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Ballroom dancing isn’t just for weddings and 50th anniversary parties-—it’s an antiaging elixir for couples and singles. Besides being a fun way to stay fit, the health benefits of dances such as the foxtrot and waltz may surprise you.
Ballroom dancing can improve joint health, increase muscle mass, and build self-confidence. Researcher Jonathan Skinner of Queen’s University in Belfast, Northern Ireland, studied the effects of social dancing on older people in Ireland, Britain, and the United States.
He concluded that the benefits of ballroom dancing extend beyond physical health. Social dancing leads to a continued engagement with life, contributing to dancers’ longevity. He found that dancing also alleviates social isolation and helps to relieve the aches and pains associated with aging.
Stronger muscles and improved joint health
“Ballroom dancing is about resistance training,” says competitive dancer Tatiana Keegan. “You use your arms in Latin dances such as the cha-cha, paso doble, and jive. In standard ballroom dances (foxtrot, waltz, and quickstep), you have to stay in the closed position, holding your muscles steady.”
Since ballroom dance moves are multidirectional—unlike the forward motion on treadmills and elliptical trainers—they may enhance joint health. One research study showed an improvement in hip motion and spine flexibility in adults who did three months of dance training.
Winter can be especially hard on joints and muscles, wherever you live in Canada. “Dancing improves my health, especially in winter,” says Sybilla Watters, who resides in Whitby, Ontario. “My muscles are very sensitive to the cold and constantly ache. Dancing keeps my muscles and joints limber, and I’m having fun at the same time!”
Better brain cells
Any physical activity that involves coordinating brain and body can strengthen neurons and improve cognitive health. Since there are almost 30 different ballroom dances with at least 18 steps each, this activity activates both body and mind.
“I love the principles of motion and balance in dancing,” says Gordon Howell, an Edmonton-based electrical engineer. “It’s sheer delight to fly around the room at great speed in the Viennese Waltz, samba, or quickstep with balance, poise, and control.” He also enjoys nonverbally communicating with his partner and managing the available floor space.
Although ballroom dance is a challenging exercise, you don’t need to be a good dancer or even all that fit to benefit from it.
Rehabilitation from injury
Chris White’s wife has a permanently damaged right arm from an injury sustained in a bad accident. Her doctors and physiotherapists said dancing would be a good rehabilitation tool and source of stress relief. “She feels elegant and young again, even though she was severely injured,” says White, who lives in Tsawwassen, BC. “There are so many physical activities she can’t do, but she can dance!”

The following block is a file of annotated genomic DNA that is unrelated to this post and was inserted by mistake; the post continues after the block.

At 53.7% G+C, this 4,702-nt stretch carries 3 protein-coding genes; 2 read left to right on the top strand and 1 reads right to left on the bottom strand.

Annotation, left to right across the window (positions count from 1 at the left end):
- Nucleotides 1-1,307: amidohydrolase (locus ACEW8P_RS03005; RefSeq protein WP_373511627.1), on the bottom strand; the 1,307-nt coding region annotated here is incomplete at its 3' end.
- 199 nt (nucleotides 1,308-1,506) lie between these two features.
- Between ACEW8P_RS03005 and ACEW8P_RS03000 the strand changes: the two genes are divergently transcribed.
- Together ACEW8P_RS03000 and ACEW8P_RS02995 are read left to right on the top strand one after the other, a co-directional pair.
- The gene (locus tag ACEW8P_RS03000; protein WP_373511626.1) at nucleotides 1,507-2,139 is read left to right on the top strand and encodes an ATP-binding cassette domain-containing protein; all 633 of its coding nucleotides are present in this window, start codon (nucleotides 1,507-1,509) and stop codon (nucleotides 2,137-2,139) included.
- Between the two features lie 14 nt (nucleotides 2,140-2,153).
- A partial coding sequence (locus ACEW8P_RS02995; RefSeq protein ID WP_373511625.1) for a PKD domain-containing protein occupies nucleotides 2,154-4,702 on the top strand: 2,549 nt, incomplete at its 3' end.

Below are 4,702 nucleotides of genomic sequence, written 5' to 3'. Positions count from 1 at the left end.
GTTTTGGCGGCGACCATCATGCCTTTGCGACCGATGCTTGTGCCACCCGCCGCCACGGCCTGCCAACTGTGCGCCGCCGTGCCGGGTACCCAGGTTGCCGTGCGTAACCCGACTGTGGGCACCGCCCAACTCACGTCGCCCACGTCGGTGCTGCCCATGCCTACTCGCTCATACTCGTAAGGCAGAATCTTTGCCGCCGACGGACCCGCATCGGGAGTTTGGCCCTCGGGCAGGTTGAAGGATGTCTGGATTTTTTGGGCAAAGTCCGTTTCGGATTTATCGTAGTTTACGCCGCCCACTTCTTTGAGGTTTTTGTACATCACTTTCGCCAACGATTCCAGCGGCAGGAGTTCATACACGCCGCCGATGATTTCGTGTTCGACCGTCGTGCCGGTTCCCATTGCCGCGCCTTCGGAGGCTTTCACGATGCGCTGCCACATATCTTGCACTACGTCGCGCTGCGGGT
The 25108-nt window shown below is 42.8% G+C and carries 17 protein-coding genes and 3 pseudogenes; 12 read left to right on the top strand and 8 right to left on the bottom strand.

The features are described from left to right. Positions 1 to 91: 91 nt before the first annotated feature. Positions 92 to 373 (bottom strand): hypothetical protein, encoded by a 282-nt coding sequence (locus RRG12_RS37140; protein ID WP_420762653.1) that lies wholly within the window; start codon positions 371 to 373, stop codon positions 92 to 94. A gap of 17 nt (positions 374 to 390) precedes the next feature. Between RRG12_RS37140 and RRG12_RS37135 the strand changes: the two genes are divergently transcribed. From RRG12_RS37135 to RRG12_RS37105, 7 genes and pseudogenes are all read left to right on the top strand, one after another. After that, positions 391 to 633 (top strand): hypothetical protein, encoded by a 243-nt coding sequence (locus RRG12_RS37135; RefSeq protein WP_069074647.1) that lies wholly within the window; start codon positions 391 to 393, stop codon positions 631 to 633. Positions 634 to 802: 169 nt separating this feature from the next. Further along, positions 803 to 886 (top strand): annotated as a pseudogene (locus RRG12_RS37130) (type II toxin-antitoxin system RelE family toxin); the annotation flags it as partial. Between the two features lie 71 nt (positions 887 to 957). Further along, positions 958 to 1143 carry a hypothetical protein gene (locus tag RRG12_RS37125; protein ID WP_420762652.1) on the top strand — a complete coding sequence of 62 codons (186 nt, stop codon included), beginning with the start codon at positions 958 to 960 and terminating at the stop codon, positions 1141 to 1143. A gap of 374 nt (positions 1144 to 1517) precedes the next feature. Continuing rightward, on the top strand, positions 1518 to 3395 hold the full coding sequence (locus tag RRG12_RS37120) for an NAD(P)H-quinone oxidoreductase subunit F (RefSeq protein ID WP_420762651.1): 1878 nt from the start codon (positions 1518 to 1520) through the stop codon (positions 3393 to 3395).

Dancing can also help back and neck problems. Ricardo Roca is a dance teacher-in-training in Vancouver who struggled with lower back and neck problems due to a pinched nerve. “Since I started dancing regularly, my chiropractor said my posture has improved,” he says.
“I haven’t suffered from back and neck pain in over three years.”
Along with physical health benefits, dancing can help to improve relationships too.
Happier, healthier couples
“I know a married couple who separated for a couple of years, then decided to get back together,” says Keegan. “Part of their plan for reconciliation was to take ballroom dancing classes. It worked; the classes gave them a common interest and something to do together.”
Ballroom dance also gives couples motivation to exercise. Surrey, BC-based Henry Cheng says ballroom dancing is the only sport he and his wife can do at the same pace. “We co-operate, grow, and learn together; get frustrated together; share the glory; and bond with our fellow dancers and teachers,” he says.
Cheng adds that the satisfaction the couple gets when onlookers admire their skill and beauty is beyond description. “We’ve grown younger in appearance and spirit,” he says. “And I lost five inches in my waistline since I started dancing.”
Ballroom dancing doesn’t just make marriages stronger; it can help people recover from broken marriages. For instance, Joan Brown started dancing after divorcing her abusive husband after 32 years of marriage. “Ballroom dancing is my most successful therapy,” says this vibrant 53-year-old. “It freed me from depression and keeps me fit. My smile, sense of self-worth, and confidence are back.”
Joan adds that dancing reduces stress, enhances her social life, and reminds her of happy childhood memories. Other dancers report that they feel euphoric after class—even if they aren’t adept at the steps and take classes without a partner.
Many dance classes require couples to change partners. “The result is a stronger, more confident person who can dance with anyone,” say Bruce and June Crowther. “Dancing spilled over into every aspect of our lives.” They took ballroom dance lessons several years ago for their daughter’s wedding reception and haven’t stopped. They volunteer as dance assistants at a community hall in St. Albert, Alberta.
Many people report feeling released from their thoughts and worries before and after dancing. Like meditation, dancing leaves them feeling focused, happy, and energized.
“I’ve heard that dancers never grow old, and now I believe it,” says White.